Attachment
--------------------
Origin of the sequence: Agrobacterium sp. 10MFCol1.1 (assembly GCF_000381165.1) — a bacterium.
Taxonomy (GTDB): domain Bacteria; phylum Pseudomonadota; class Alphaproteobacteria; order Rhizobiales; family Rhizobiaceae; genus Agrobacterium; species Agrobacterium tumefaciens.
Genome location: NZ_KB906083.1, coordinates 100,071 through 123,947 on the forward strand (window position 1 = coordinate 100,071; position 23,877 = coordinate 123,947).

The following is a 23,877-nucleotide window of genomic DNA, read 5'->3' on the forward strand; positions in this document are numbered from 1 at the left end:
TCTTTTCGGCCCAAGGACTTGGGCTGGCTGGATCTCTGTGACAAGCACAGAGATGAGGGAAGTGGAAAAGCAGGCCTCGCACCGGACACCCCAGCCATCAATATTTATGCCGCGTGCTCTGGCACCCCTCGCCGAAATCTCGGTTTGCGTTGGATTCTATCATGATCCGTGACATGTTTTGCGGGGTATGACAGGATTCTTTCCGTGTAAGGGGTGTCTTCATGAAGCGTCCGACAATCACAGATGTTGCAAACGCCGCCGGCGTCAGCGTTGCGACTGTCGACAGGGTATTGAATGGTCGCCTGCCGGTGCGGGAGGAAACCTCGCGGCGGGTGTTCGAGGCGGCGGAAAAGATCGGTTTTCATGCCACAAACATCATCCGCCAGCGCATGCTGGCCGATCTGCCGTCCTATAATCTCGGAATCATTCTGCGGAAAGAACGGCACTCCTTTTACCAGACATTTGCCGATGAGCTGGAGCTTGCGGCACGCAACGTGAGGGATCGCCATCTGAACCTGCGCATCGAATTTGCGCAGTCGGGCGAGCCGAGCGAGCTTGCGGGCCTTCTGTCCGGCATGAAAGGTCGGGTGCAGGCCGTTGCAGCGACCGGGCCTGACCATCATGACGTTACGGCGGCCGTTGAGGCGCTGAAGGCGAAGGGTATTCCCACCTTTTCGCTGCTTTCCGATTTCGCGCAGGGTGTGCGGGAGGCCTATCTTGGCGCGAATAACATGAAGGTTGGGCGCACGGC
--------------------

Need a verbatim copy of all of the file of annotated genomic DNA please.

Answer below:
Origin of the sequence: Agrobacterium sp. 10MFCol1.1 (assembly GCF_000381165.1) — a bacterium.
Taxonomy (GTDB): domain Bacteria; phylum Pseudomonadota; class Alphaproteobacteria; order Rhizobiales; family Rhizobiaceae; genus Agrobacterium; species Agrobacterium tumefaciens.
Genome location: NZ_KB906083.1, coordinates 100,071 through 123,947 on the forward strand (window position 1 = coordinate 100,071; position 23,877 = coordinate 123,947).

The following is a 23,877-nucleotide window of genomic DNA, read 5'->3' on the forward strand; positions in this document are numbered from 1 at the left end:
TCTTTTCGGCCCAAGGACTTGGGCTGGCTGGATCTCTGTGACAAGCACAGAGATGAGGGAAGTGGAAAAGCAGGCCTCGCACCGGACACCCCAGCCATCAATATTTATGCCGCGTGCTCTGGCACCCCTCGCCGAAATCTCGGTTTGCGTTGGATTCTATCATGATCCGTGACATGTTTTGCGGGGTATGACAGGATTCTTTCCGTGTAAGGGGTGTCTTCATGAAGCGTCCGACAATCACAGATGTTGCAAACGCCGCCGGCGTCAGCGTTGCGACTGTCGACAGGGTATTGAATGGTCGCCTGCCGGTGCGGGAGGAAACCTCGCGGCGGGTGTTCGAGGCGGCGGAAAAGATCGGTTTTCATGCCACAAACATCATCCGCCAGCGCATGCTGGCCGATCTGCCGTCCTATAATCTCGGAATCATTCTGCGGAAAGAACGGCACTCCTTTTACCAGACATTTGCCGATGAGCTGGAGCTTGCGGCACGCAACGTGAGGGATCGCCATCTGAACCTGCGCATCGAATTTGCGCAGTCGGGCGAGCCGAGCGAGCTTGCGGGCCTTCTGTCCGGCATGAAAGGTCGGGTGCAGGCCGTTGCAGCGACCGGGCCTGACCATCATGACGTTACGGCGGCCGTTGAGGCGCTGAAGGCGAAGGGTATTCCCACCTTTTCGCTGCTTTCCGATTTCGCGCAGGGTGTGCGGGAGGCCTATCTTGGCGCGAATAACATGAAGGTTGGGCGCACGGC